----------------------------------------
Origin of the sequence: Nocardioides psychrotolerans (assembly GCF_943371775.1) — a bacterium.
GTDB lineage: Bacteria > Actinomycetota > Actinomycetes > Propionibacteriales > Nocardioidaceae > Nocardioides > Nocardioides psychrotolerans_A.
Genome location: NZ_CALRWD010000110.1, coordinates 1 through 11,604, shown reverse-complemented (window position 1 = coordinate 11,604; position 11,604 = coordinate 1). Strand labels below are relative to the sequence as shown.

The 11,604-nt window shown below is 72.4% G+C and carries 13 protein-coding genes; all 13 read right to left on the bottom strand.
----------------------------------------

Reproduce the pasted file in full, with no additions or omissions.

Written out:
Origin of the sequence: Nocardioides psychrotolerans (assembly GCF_943371775.1) — a bacterium.
GTDB lineage: Bacteria > Actinomycetota > Actinomycetes > Propionibacteriales > Nocardioidaceae > Nocardioides > Nocardioides psychrotolerans_A.
Genome location: NZ_CALRWD010000110.1, coordinates 1 through 11,604, shown reverse-complemented (window position 1 = coordinate 11,604; position 11,604 = coordinate 1). Strand labels below are relative to the sequence as shown.

The 11,604-nt window shown below is 72.4% G+C and carries 13 protein-coding genes; all 13 read right to left on the bottom strand.